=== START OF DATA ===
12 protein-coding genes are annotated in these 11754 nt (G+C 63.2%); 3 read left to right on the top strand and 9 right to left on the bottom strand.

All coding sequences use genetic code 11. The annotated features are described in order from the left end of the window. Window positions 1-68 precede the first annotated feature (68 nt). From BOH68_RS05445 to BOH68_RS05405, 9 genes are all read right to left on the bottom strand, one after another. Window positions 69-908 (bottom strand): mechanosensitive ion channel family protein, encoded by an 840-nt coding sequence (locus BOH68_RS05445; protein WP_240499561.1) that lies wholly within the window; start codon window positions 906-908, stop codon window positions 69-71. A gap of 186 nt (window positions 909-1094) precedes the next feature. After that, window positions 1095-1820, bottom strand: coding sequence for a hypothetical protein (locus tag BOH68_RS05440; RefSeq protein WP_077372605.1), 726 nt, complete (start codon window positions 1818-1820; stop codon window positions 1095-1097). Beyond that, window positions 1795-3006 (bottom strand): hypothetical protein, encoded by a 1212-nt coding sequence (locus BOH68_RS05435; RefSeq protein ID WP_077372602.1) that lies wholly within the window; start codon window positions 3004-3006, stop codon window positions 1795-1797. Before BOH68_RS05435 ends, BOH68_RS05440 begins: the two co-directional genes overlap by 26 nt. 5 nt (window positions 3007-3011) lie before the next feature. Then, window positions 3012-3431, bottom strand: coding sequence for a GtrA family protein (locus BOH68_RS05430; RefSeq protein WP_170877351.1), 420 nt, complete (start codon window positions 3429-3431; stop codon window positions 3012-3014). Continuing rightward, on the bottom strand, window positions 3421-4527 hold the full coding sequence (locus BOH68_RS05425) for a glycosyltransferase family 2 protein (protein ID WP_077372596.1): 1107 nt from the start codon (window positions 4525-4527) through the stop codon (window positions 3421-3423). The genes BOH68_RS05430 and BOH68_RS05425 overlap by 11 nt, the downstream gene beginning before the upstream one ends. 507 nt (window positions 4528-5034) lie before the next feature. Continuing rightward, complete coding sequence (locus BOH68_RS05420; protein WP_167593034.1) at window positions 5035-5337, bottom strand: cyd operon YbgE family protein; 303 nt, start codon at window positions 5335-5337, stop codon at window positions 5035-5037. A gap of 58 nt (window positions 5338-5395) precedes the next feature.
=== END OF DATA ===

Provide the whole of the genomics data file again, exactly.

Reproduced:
12 protein-coding genes are annotated in these 11754 nt (G+C 63.2%); 3 read left to right on the top strand and 9 right to left on the bottom strand.

All coding sequences use genetic code 11. The annotated features are described in order from the left end of the window. Window positions 1-68 precede the first annotated feature (68 nt). From BOH68_RS05445 to BOH68_RS05405, 9 genes are all read right to left on the bottom strand, one after another. Window positions 69-908 (bottom strand): mechanosensitive ion channel family protein, encoded by an 840-nt coding sequence (locus BOH68_RS05445; protein WP_240499561.1) that lies wholly within the window; start codon window positions 906-908, stop codon window positions 69-71. A gap of 186 nt (window positions 909-1094) precedes the next feature. After that, window positions 1095-1820, bottom strand: coding sequence for a hypothetical protein (locus tag BOH68_RS05440; RefSeq protein WP_077372605.1), 726 nt, complete (start codon window positions 1818-1820; stop codon window positions 1095-1097). Beyond that, window positions 1795-3006 (bottom strand): hypothetical protein, encoded by a 1212-nt coding sequence (locus BOH68_RS05435; RefSeq protein ID WP_077372602.1) that lies wholly within the window; start codon window positions 3004-3006, stop codon window positions 1795-1797. Before BOH68_RS05435 ends, BOH68_RS05440 begins: the two co-directional genes overlap by 26 nt. 5 nt (window positions 3007-3011) lie before the next feature. Then, window positions 3012-3431, bottom strand: coding sequence for a GtrA family protein (locus BOH68_RS05430; RefSeq protein WP_170877351.1), 420 nt, complete (start codon window positions 3429-3431; stop codon window positions 3012-3014). Continuing rightward, on the bottom strand, window positions 3421-4527 hold the full coding sequence (locus BOH68_RS05425) for a glycosyltransferase family 2 protein (protein ID WP_077372596.1): 1107 nt from the start codon (window positions 4525-4527) through the stop codon (window positions 3421-3423). The genes BOH68_RS05430 and BOH68_RS05425 overlap by 11 nt, the downstream gene beginning before the upstream one ends. 507 nt (window positions 4528-5034) lie before the next feature. Continuing rightward, complete coding sequence (locus BOH68_RS05420; protein WP_167593034.1) at window positions 5035-5337, bottom strand: cyd operon YbgE family protein; 303 nt, start codon at window positions 5335-5337, stop codon at window positions 5035-5037. A gap of 58 nt (window positions 5338-5395) precedes the next feature.